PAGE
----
“At first, I was floored, just so excited that I found this answer to my pain,” Rachel said. “Then I got really angry that nobody else knew about this. During all the bracing, all the orthopedist visits, all those years, there was an answer just waiting in the wings.”
Personalizing Yoga Poses
Because structural spinal issues impact every person’s range of motion differently, Rachel stresses the importance of working with an instructor trained to address these conditions before entering a larger, more general class. By receiving this one-on-one instruction, a yoga newbie learns how their condition impacts their unique body mechanics, as well as how to modify positions in order to avoid causing themselves further injury and make the most out of their routine.
“One of the things I’m most interested in doing is giving people the tools they need to keep themselves safe,” Rachel said. “I have some seniors who take classes at Chelsea Piers. After some time with me, they learn how to modify poses so they can follow along without straining their bodies.”
According to Rachel, many yoga newcomers in large classes focus on contorting their body into poses that match the instructor’s position, but fail to follow the specific movements used to reach the pose, missing out on the healing benefits of “traction,” the act of stretching spinal muscles that Rachel likens to pulling a Slinky on both ends. In that sense, successful healing through yoga focuses more on the body’s journey, rather than the destination.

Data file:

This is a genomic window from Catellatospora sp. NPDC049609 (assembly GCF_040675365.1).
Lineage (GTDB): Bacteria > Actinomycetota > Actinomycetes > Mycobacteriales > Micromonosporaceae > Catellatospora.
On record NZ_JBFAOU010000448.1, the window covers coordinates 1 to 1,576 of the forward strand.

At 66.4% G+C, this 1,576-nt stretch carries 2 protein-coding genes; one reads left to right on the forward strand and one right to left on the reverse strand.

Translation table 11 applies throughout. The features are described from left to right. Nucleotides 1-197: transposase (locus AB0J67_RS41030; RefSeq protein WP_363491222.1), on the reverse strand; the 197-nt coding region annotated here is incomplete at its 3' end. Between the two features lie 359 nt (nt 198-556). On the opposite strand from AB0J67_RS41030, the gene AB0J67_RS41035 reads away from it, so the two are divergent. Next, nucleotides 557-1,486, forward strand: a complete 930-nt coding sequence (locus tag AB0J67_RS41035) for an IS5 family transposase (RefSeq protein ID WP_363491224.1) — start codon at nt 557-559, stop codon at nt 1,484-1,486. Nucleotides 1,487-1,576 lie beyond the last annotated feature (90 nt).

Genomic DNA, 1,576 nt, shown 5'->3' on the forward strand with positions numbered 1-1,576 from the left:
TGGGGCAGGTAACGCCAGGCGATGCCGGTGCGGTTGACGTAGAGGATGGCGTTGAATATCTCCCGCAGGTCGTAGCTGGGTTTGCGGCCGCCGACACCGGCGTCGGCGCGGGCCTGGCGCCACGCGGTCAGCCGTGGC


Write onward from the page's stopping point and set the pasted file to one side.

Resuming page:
“I can work on your tight shoulders in two thousand different poses,” Rachel said. “But it’s the actions of your body to form a pose that encourage healing.”
Getting Started with Therapeutic Yoga
Therapeutic yoga depends on regular practice to produce results, and anyone who has tried a new exercise routine knows it can be difficult to stick to a regular schedule. In order to ease this transition, Rachel recommends a few simple tricks:
Dedicate Space: Rachel recommends picking a specific place in your home for practicing yoga every day. Having a dedicated practice space makes the daily experience more uniform and easier to adopt into your normal schedule, and helps students put themselves in the right mindset to listen to their bodies.
Start Early: Our bodies are most stiff when we first wake up – prime time to start stretching. By running through a yoga sequence first thing in the morning, students can address the aches and pains of the day early, avoiding habitual movements that stress the body and ensuring they don’t let stretching fall by the wayside.
Plan Ahead: Rather than waiting for the morning to set up your personal yoga space, Rachel recommends setting up props (like yoga mats and blocks) before going to bed. By preparing in advance, students avoid wasting time tracking down items and can focus on checking in with their body for the day.
Set the Scene: Since daily yoga routines depend on the practitioner paying close attention to their body, distractions and clutter in your at-home practice space should be kept to a minimum. Having a practice space you feel good about spending time in will make sticking to your daily routine that much easier.